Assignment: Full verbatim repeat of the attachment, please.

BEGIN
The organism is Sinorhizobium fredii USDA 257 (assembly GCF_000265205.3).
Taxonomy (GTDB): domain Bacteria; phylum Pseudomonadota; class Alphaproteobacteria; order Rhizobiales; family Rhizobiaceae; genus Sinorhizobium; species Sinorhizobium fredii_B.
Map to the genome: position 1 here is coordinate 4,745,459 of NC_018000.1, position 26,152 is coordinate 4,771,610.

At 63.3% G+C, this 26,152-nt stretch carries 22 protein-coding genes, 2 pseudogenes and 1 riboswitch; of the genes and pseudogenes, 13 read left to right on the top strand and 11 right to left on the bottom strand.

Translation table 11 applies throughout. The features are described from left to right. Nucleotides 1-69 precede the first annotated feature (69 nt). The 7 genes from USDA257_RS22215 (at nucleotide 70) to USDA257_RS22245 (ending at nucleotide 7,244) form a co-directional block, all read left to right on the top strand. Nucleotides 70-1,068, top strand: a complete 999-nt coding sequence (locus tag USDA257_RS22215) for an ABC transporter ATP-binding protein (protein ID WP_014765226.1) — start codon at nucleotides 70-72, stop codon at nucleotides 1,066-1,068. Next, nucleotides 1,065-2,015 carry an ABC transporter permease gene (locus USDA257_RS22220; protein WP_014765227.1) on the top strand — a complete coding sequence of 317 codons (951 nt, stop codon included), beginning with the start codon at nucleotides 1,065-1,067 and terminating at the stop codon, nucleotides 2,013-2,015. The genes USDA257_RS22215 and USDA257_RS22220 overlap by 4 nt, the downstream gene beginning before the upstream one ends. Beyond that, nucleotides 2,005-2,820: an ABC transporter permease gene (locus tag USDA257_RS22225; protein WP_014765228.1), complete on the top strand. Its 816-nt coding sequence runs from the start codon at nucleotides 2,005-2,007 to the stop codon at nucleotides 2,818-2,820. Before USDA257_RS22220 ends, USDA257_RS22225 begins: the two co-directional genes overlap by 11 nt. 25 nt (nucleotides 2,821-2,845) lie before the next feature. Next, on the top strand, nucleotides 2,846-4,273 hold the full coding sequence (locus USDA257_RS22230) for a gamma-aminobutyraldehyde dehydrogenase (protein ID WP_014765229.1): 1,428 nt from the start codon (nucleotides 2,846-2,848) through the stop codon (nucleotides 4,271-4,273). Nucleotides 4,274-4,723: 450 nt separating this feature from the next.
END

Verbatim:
The organism is Sinorhizobium fredii USDA 257 (assembly GCF_000265205.3).
Taxonomy (GTDB): domain Bacteria; phylum Pseudomonadota; class Alphaproteobacteria; order Rhizobiales; family Rhizobiaceae; genus Sinorhizobium; species Sinorhizobium fredii_B.
Map to the genome: position 1 here is coordinate 4,745,459 of NC_018000.1, position 26,152 is coordinate 4,771,610.

At 63.3% G+C, this 26,152-nt stretch carries 22 protein-coding genes, 2 pseudogenes and 1 riboswitch; of the genes and pseudogenes, 13 read left to right on the top strand and 11 right to left on the bottom strand.

Translation table 11 applies throughout. The features are described from left to right. Nucleotides 1-69 precede the first annotated feature (69 nt). The 7 genes from USDA257_RS22215 (at nucleotide 70) to USDA257_RS22245 (ending at nucleotide 7,244) form a co-directional block, all read left to right on the top strand. Nucleotides 70-1,068, top strand: a complete 999-nt coding sequence (locus tag USDA257_RS22215) for an ABC transporter ATP-binding protein (protein ID WP_014765226.1) — start codon at nucleotides 70-72, stop codon at nucleotides 1,066-1,068. Next, nucleotides 1,065-2,015 carry an ABC transporter permease gene (locus USDA257_RS22220; protein WP_014765227.1) on the top strand — a complete coding sequence of 317 codons (951 nt, stop codon included), beginning with the start codon at nucleotides 1,065-1,067 and terminating at the stop codon, nucleotides 2,013-2,015. The genes USDA257_RS22215 and USDA257_RS22220 overlap by 4 nt, the downstream gene beginning before the upstream one ends. Beyond that, nucleotides 2,005-2,820: an ABC transporter permease gene (locus tag USDA257_RS22225; protein WP_014765228.1), complete on the top strand. Its 816-nt coding sequence runs from the start codon at nucleotides 2,005-2,007 to the stop codon at nucleotides 2,818-2,820. Before USDA257_RS22220 ends, USDA257_RS22225 begins: the two co-directional genes overlap by 11 nt. 25 nt (nucleotides 2,821-2,845) lie before the next feature. Next, on the top strand, nucleotides 2,846-4,273 hold the full coding sequence (locus USDA257_RS22230) for a gamma-aminobutyraldehyde dehydrogenase (protein ID WP_014765229.1): 1,428 nt from the start codon (nucleotides 2,846-2,848) through the stop codon (nucleotides 4,271-4,273). Nucleotides 4,274-4,723: 450 nt separating this feature from the next.